Options for Treating Atrial Fibrillation

Atrial Fibrillation (AFib) Treatments: 7 Options

If you have been diagnosed with atrial fibrillation, there are several ways to treat it. Depending on the severity of your condition and any underlying causes, your doctor may recommend one or a combination of therapeutic options. Upper East Side atrial fibrillation should not be ignored as it can lead to serious complications such as stroke, heart failure, and dementia.

Atrial fibrillation diagnosis

Your doctor will start with a comprehensive evaluation. This may include taking your medical history, performing a physical exam, and ordering tests such as blood work and an electrocardiogram.

When at the doctor’s office, your doctor will use a stethoscope to listen for an irregular heartbeat. An electrocardiogram (ECG or EKG) might confirm atrial fibrillation and monitor your heart rate over time.

In severe cases, cardiac computed tomography angiography (CCTA) may be recommended. This imaging test helps to identify any blockages in the heart’s arteries that could be causing atrial fibrillation. 

Once your doctor has identified the type of atrial fibrillation you have, they can develop an appropriate treatment plan.

There are different types of atrial fibrillation:

  • Paroxysmal atrial fibrillation: This type of atrial fibrillation lasts a short period and stops spontaneously.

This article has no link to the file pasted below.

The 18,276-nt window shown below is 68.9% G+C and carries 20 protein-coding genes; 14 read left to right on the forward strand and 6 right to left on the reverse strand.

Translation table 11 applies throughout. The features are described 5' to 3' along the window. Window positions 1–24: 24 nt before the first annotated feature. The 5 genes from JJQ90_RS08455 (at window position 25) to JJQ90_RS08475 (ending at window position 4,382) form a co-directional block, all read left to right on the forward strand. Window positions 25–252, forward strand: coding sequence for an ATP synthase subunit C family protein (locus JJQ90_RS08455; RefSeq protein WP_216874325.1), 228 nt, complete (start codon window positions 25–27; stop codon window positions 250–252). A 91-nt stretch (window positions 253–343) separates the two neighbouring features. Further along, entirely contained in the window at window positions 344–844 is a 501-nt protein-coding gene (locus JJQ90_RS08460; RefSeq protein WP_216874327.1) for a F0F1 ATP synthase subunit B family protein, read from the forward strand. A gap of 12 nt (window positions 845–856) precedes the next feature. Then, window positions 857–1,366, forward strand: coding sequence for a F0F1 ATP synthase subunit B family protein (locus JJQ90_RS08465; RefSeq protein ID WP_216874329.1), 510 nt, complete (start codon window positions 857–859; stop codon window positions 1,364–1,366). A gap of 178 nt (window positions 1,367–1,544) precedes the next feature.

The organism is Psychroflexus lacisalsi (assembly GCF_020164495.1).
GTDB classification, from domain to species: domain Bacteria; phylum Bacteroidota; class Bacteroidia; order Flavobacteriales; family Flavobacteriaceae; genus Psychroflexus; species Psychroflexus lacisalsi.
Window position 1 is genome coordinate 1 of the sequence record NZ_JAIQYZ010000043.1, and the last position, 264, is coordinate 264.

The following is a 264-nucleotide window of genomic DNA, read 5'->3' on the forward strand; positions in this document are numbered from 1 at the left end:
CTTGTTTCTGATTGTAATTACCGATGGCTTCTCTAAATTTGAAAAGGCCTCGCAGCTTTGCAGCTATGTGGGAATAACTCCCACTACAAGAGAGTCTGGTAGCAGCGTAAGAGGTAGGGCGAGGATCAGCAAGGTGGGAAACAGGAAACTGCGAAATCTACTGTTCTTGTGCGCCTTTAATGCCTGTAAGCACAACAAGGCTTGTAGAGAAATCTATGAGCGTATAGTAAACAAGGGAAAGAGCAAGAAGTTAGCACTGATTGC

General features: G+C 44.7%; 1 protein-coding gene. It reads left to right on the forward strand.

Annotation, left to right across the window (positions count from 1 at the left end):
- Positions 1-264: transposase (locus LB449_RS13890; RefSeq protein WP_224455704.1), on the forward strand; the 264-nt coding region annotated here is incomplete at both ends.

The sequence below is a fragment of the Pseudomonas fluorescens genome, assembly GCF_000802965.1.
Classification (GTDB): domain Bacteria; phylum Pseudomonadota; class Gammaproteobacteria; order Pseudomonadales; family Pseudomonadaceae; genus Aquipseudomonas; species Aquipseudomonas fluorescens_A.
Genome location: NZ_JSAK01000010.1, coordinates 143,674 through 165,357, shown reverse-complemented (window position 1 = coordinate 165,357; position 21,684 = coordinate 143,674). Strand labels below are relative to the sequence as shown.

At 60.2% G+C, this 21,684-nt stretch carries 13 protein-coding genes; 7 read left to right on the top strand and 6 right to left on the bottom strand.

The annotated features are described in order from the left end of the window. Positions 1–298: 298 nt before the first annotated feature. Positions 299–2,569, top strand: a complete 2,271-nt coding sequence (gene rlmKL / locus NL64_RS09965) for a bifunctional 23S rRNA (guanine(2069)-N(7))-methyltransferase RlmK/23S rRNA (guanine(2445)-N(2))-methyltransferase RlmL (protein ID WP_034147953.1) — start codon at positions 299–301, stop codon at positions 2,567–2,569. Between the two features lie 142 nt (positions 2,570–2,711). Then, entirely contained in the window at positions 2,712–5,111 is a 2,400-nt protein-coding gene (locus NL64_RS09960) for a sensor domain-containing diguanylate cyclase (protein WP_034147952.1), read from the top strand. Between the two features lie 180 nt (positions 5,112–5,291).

• Persistent atrial fibrillation: This type is present for more than seven days and requires medical attention to stop or slow down.
  • Permanent atrial fibrillation: This type is present for more than one year and needs to be managed long-term.

Causes of atrial fibrillation include high blood pressure, coronary artery disease, thyroid dysfunction, and sleep apnea. When the causes are combined with these symptoms, your doctor can recommend the most appropriate treatment. Some of the indicative signs include:

  • Palpitations: This symptom involves feeling your heart beating unevenly or skipping a beat.
  • Dizziness and lightheadedness: These could be warning signs that you are having an episode of atrial fibrillation.
  • Weakness and fatigue: If you feel weak or tired all the time, it could be a sign of this condition.
  • Shortness of breath: This could signal that your heart is not working efficiently.

Treatment Options

The treatment approach for atrial fibrillation depends on the severity and whether it is paroxysmal, persistent, or permanent. The main treatments are:

Medication

It can help to control the heart rate, prevent future episodes of atrial fibrillation, and reduce symptoms. Common medications used are beta-blockers, calcium channel blockers, and anticoagulants. Always ensure that you follow the treatment plan prescribed by your doctor and take the medication as directed.

Cardiac ablation

This procedure is done to destroy areas of the heart that are causing atrial fibrillation. It can help reduce symptoms, prevent future episodes, and improve quality of life. Your doctor may also recommend this procedure if the medication does not work.

Cardioversion

This electrical shock to the heart can help restore a normal heartbeat. It can be done in an emergency or as a planned procedure. Your doctor will discuss the risks and benefits of cardioversion with you before proceeding.

Surgery

Surgery may be an option in some cases. This is usually done if other treatments fail or there is an underlying cause that needs to be addressed. Some common surgeries used for atrial fibrillation include maze procedures, mini-maze procedures, and catheter ablation.

When you notice any of the symptoms mentioned, It is important to talk to your doctor at Upper East Side Cardiology.

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